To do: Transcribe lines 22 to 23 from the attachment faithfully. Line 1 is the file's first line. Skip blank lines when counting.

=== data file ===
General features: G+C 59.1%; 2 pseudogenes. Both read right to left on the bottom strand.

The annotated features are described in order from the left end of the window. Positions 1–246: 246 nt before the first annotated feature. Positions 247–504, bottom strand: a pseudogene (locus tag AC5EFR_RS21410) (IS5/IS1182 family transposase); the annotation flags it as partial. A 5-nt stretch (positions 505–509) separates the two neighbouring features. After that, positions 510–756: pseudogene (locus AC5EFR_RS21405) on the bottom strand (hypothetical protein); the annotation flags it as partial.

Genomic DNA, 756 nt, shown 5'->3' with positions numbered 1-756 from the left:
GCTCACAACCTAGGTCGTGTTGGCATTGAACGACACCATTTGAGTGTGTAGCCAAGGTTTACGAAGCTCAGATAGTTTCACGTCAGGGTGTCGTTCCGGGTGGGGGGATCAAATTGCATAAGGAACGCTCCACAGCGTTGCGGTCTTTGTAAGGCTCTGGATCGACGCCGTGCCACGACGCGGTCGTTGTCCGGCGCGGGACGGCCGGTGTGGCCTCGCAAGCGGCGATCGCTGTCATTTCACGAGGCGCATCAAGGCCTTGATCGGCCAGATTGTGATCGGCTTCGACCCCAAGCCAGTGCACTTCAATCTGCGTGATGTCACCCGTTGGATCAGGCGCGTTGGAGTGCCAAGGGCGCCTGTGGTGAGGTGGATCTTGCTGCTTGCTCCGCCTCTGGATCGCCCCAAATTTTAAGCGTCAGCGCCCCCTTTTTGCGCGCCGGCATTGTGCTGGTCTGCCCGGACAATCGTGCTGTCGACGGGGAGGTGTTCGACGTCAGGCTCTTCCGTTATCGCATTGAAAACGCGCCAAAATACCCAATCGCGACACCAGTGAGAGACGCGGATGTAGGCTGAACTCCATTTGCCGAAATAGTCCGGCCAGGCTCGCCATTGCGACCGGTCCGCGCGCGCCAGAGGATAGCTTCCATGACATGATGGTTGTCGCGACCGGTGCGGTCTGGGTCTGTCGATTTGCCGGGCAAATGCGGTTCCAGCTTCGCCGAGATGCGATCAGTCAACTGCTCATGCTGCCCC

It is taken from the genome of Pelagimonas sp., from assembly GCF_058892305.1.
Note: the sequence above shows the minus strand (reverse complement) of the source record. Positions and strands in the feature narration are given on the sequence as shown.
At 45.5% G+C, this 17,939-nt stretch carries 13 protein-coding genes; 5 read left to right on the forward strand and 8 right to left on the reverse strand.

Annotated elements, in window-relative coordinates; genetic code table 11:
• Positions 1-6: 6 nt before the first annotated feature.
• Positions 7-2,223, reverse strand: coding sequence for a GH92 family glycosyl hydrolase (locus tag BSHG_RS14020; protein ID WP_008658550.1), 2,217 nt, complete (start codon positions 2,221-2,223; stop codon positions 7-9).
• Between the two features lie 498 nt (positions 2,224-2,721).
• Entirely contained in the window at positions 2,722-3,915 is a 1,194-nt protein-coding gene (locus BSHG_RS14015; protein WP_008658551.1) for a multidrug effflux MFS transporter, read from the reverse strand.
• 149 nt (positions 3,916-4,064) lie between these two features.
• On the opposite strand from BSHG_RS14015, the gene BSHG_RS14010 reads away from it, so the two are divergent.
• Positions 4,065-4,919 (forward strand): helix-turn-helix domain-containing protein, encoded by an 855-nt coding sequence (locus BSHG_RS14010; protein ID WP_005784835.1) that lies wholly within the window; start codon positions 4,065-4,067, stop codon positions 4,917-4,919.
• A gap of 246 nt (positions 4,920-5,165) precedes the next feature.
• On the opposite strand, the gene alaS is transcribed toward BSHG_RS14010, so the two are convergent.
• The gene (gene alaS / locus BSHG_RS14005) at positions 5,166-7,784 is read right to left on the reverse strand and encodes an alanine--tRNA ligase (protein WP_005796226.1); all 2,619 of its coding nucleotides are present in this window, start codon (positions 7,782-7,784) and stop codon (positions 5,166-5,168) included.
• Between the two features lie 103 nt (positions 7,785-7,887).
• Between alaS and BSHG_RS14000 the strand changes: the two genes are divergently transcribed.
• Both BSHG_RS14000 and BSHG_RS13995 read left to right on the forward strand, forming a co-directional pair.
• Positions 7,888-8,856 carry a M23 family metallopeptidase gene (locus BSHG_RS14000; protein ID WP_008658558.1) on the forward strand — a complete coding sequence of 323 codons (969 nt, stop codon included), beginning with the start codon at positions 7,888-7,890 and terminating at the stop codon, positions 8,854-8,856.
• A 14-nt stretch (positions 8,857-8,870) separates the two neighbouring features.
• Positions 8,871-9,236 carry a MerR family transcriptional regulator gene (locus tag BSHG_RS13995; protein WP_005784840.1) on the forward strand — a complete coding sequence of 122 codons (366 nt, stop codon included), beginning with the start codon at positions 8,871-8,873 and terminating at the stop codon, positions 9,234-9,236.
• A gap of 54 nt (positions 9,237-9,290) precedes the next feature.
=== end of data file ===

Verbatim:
• Positions 7,888-8,856 carry a M23 family metallopeptidase gene (locus BSHG_RS14000; protein ID WP_008658558.1) on the forward strand — a complete coding sequence of 323 codons (969 nt, stop codon included), beginning with the start codon at positions 7,888-7,890 and terminating at the stop codon, positions 8,854-8,856.
• A 14-nt stretch (positions 8,857-8,870) separates the two neighbouring features.